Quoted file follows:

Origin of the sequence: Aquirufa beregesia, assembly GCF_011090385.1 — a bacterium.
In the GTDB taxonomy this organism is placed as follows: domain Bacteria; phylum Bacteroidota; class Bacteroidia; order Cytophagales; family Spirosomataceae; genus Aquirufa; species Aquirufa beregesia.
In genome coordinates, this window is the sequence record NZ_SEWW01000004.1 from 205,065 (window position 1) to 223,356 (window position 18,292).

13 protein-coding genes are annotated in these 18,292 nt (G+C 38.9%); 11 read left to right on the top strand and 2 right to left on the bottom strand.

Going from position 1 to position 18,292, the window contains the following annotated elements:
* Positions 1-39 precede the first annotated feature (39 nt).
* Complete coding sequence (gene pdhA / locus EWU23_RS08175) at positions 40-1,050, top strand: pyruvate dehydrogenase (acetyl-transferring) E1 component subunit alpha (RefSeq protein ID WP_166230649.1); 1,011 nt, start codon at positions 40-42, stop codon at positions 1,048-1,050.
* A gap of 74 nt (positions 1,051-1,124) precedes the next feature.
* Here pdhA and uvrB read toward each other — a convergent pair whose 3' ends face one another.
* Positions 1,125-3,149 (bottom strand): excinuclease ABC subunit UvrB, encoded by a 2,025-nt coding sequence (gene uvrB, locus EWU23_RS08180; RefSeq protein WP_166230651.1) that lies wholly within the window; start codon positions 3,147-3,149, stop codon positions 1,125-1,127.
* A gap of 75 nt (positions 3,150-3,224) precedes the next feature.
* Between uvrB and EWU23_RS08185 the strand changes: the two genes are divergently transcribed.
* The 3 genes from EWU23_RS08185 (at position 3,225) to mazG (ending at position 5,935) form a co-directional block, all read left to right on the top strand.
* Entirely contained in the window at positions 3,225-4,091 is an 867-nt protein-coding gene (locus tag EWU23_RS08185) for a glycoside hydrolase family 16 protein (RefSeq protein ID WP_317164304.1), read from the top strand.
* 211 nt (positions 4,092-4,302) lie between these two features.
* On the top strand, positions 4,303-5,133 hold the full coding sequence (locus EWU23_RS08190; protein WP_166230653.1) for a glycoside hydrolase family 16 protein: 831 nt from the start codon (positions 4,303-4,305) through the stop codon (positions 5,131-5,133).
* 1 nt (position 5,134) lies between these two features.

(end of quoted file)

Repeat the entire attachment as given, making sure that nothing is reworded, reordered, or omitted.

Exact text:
Origin of the sequence: Aquirufa beregesia, assembly GCF_011090385.1 — a bacterium.
In the GTDB taxonomy this organism is placed as follows: domain Bacteria; phylum Bacteroidota; class Bacteroidia; order Cytophagales; family Spirosomataceae; genus Aquirufa; species Aquirufa beregesia.
In genome coordinates, this window is the sequence record NZ_SEWW01000004.1 from 205,065 (window position 1) to 223,356 (window position 18,292).

13 protein-coding genes are annotated in these 18,292 nt (G+C 38.9%); 11 read left to right on the top strand and 2 right to left on the bottom strand.

Going from position 1 to position 18,292, the window contains the following annotated elements:
* Positions 1-39 precede the first annotated feature (39 nt).
* Complete coding sequence (gene pdhA / locus EWU23_RS08175) at positions 40-1,050, top strand: pyruvate dehydrogenase (acetyl-transferring) E1 component subunit alpha (RefSeq protein ID WP_166230649.1); 1,011 nt, start codon at positions 40-42, stop codon at positions 1,048-1,050.
* A gap of 74 nt (positions 1,051-1,124) precedes the next feature.
* Here pdhA and uvrB read toward each other — a convergent pair whose 3' ends face one another.
* Positions 1,125-3,149 (bottom strand): excinuclease ABC subunit UvrB, encoded by a 2,025-nt coding sequence (gene uvrB, locus EWU23_RS08180; RefSeq protein WP_166230651.1) that lies wholly within the window; start codon positions 3,147-3,149, stop codon positions 1,125-1,127.
* A gap of 75 nt (positions 3,150-3,224) precedes the next feature.
* Between uvrB and EWU23_RS08185 the strand changes: the two genes are divergently transcribed.
* The 3 genes from EWU23_RS08185 (at position 3,225) to mazG (ending at position 5,935) form a co-directional block, all read left to right on the top strand.
* Entirely contained in the window at positions 3,225-4,091 is an 867-nt protein-coding gene (locus tag EWU23_RS08185) for a glycoside hydrolase family 16 protein (RefSeq protein ID WP_317164304.1), read from the top strand.
* 211 nt (positions 4,092-4,302) lie between these two features.
* On the top strand, positions 4,303-5,133 hold the full coding sequence (locus EWU23_RS08190; protein WP_166230653.1) for a glycoside hydrolase family 16 protein: 831 nt from the start codon (positions 4,303-4,305) through the stop codon (positions 5,131-5,133).
* 1 nt (position 5,134) lies between these two features.